In an era of corporate branding, Chelsea has accomplished the impossible. It has successfully differentiated itself. In an attempt to remain inoffensive to all creeds, religions and cultures, football clubs tend to inculcate an anonymous, global personality. Such a strategy can counter intuitively end up alienating potential supporters. It can even backfire when would be fans fail to develop deep allegiances to an entity that is so inoffensive as to be Michael Owen-bland. Somehow, Chelsea has managed to standout in the milquetoast marketplace of club football.
The key to Chelsea’s distinct brand is Jose Mourinho. The charismatic Portuguese affects change in a top down manner. His greatest contribution has been establishing his famous siege mentality as a fixture of Chelsea’s social media. Club accounts generally tend towards safe (and dull) content. You can expect a few Instagrams from the training ground, a new Facebook cover photo on match day and a tweet with an innocuous quotation from a press conference. Not so with Chelsea.
The club’s social media department has wasted no time in adopting Mourinho’s “us versus them” offensive. After declaring that there was a campaign against Chelsea influencing referees’ decisions, Mourinho was fined £25,000. The club’s website stuck by its manager and published “Penalty Puzzle”, delineating the “abnormally low” number of penalties given to Chelsea this season. Chelsea’s Instagram has also been busy propagating Mourinho’s conspiracy theory.
Graeme Souness and Jamie Carragher made themselves unwitting targets for Chelsea’s social media when they commented disparagingly on the Chelsea players’ adamant appeals to the ref. The club’s Instagram posted an image of Souness and another of Carragher, each in the act of berating a referee. The caption could have been penned by the manager himself, “For those with short memories…”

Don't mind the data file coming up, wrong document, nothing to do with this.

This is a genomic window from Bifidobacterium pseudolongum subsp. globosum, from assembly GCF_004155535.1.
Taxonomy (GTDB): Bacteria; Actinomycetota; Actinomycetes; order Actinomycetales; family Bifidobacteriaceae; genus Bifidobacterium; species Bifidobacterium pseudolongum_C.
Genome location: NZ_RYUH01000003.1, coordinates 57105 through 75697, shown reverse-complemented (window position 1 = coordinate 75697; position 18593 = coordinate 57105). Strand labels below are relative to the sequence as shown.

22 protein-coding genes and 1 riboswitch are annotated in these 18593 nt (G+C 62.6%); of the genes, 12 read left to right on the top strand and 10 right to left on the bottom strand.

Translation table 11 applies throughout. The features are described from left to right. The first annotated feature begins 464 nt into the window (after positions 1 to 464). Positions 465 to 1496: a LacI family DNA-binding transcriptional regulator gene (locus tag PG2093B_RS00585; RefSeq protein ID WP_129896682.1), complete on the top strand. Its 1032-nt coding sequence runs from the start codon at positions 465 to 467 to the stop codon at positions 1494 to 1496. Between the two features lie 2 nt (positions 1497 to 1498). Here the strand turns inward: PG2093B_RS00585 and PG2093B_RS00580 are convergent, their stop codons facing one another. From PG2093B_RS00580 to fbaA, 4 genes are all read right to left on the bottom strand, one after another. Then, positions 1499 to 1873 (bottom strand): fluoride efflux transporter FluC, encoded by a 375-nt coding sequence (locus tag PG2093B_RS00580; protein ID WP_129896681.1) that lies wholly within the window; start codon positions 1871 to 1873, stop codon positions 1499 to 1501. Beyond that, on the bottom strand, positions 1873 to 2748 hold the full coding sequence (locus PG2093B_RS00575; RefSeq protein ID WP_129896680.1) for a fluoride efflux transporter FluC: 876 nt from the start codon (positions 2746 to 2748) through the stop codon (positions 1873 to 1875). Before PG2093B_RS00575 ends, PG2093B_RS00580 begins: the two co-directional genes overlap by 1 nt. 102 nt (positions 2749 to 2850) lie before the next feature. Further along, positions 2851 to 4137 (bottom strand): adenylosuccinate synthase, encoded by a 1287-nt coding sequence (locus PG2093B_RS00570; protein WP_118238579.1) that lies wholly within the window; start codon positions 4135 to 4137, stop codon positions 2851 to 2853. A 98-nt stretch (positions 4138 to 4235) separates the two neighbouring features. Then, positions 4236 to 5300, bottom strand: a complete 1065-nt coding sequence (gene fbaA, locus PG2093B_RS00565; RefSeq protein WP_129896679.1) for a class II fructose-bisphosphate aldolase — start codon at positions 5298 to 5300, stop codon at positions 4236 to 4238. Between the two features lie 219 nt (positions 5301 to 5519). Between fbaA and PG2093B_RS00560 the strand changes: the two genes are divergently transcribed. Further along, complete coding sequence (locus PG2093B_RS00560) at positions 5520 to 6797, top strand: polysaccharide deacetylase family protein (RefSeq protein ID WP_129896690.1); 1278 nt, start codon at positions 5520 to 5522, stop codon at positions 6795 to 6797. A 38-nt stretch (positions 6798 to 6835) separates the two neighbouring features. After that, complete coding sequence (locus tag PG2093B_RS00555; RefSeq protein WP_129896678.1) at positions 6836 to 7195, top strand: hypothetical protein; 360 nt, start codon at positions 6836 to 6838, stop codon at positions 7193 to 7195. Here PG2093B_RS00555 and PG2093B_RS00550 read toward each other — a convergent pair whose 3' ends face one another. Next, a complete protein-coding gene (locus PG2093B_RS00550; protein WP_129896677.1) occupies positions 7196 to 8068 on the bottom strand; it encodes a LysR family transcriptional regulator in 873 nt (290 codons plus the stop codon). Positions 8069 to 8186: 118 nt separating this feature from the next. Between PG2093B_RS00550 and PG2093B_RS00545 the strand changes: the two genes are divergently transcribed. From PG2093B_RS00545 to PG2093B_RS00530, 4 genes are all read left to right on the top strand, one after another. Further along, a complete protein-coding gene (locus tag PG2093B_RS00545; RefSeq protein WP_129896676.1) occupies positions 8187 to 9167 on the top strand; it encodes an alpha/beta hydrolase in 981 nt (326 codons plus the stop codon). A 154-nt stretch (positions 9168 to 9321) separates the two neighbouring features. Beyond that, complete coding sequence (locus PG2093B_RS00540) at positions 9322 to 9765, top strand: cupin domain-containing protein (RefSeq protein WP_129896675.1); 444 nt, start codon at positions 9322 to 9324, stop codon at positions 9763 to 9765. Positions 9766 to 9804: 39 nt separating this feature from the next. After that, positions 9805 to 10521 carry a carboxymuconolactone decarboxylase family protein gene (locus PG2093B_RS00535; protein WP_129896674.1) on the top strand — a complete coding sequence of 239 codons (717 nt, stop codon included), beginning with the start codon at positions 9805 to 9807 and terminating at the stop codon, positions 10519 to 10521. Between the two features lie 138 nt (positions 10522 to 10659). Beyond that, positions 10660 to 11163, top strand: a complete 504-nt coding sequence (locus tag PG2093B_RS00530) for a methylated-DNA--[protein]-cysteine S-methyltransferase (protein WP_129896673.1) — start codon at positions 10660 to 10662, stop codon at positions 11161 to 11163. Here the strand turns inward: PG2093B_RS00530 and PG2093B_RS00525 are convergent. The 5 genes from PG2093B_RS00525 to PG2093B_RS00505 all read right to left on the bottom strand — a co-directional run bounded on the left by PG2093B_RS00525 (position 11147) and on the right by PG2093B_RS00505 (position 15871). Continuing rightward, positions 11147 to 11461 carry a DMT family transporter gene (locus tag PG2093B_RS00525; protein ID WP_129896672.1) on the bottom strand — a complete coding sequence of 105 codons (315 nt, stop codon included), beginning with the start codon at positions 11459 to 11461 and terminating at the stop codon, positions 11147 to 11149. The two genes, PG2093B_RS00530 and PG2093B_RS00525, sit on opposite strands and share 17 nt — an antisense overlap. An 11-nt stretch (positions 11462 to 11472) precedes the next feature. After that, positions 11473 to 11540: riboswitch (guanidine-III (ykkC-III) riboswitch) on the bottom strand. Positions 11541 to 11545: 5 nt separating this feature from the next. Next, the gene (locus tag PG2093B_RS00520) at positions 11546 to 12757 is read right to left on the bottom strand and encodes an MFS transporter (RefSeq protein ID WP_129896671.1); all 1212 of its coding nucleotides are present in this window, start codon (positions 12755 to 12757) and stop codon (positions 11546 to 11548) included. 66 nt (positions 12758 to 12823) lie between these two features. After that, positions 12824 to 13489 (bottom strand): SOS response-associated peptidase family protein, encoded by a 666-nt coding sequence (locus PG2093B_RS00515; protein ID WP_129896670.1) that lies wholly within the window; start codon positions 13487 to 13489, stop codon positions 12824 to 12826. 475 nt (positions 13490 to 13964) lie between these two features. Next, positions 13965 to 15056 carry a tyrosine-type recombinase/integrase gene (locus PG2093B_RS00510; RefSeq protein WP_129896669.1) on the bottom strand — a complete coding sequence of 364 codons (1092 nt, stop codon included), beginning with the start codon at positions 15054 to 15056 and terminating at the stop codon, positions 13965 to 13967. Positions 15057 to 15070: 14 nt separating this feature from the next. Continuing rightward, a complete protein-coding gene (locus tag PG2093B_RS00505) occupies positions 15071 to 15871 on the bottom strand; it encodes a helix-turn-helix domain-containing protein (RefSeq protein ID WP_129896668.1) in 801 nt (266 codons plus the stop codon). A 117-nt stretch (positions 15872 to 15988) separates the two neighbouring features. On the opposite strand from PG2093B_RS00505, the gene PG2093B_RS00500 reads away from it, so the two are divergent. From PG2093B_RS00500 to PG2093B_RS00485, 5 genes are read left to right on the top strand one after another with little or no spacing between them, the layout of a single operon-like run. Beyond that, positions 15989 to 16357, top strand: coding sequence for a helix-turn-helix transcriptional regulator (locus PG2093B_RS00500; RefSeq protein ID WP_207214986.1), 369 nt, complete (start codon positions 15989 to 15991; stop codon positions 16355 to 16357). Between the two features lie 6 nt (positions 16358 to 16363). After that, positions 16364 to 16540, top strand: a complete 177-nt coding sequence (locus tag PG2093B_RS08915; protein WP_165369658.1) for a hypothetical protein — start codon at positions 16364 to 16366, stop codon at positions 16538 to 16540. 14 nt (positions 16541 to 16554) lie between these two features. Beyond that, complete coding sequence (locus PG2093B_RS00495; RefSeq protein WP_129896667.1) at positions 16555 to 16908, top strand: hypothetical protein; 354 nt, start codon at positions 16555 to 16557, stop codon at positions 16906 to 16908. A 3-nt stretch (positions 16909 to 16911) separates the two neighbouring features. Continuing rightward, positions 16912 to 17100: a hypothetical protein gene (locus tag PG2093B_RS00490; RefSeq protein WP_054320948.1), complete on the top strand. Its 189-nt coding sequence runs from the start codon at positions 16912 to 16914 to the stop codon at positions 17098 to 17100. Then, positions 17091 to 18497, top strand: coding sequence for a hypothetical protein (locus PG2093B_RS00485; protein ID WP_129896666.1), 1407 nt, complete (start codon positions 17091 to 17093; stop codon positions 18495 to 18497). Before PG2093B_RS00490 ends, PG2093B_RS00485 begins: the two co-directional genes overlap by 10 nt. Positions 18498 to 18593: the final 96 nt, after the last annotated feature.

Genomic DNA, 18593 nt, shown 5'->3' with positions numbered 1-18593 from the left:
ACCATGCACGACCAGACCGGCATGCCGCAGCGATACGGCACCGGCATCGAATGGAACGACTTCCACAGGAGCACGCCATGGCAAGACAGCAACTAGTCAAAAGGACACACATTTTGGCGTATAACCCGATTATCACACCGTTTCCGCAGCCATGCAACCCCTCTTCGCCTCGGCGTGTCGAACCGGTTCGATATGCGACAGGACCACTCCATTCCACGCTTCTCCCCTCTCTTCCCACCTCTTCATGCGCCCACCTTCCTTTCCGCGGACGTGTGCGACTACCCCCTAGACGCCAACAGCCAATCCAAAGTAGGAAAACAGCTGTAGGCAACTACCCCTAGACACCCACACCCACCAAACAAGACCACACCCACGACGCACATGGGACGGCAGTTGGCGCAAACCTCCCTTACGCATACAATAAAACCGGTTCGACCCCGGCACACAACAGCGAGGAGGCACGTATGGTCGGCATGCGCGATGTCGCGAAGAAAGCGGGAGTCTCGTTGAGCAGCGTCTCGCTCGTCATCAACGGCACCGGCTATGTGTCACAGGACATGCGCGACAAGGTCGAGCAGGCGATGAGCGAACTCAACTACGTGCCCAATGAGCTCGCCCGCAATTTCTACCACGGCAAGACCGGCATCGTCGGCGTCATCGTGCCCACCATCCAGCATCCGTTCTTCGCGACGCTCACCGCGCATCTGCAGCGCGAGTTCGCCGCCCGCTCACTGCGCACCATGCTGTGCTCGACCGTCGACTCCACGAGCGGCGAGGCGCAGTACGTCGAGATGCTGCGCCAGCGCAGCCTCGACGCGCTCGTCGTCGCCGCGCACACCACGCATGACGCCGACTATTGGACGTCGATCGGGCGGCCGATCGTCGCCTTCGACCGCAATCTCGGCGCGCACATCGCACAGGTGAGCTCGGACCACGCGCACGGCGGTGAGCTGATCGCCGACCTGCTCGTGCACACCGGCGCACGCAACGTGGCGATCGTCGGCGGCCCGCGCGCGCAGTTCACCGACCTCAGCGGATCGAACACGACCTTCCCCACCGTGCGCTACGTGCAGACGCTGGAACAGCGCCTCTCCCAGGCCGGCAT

The ellipsis speaks to the coordination between the club and its manager. The “dot dot dot” embodies the enigmatic, cagey, special nature of a man so gifted in manipulation that he has successfully influenced the punctuation selection of the club he manages. What would a Brendan Rodger’s caption read? What sort of punctuation would it have? Probably something aggressively forgettable with a forced exclamation point. Chelsea are lucky to have a manager with not only opinions but also the recklessness to express them. Such a combination is a rarity in the fine-happy world modern football.
Sure, some have laughed at the club’s promulgation of Mourinho’s theories and at Mourinho’s antics. But without the manager’s willingness—nay, enthusiasm—to be made into a new meme every week, Chelsea would be as nondescript and faceless as every other club out there.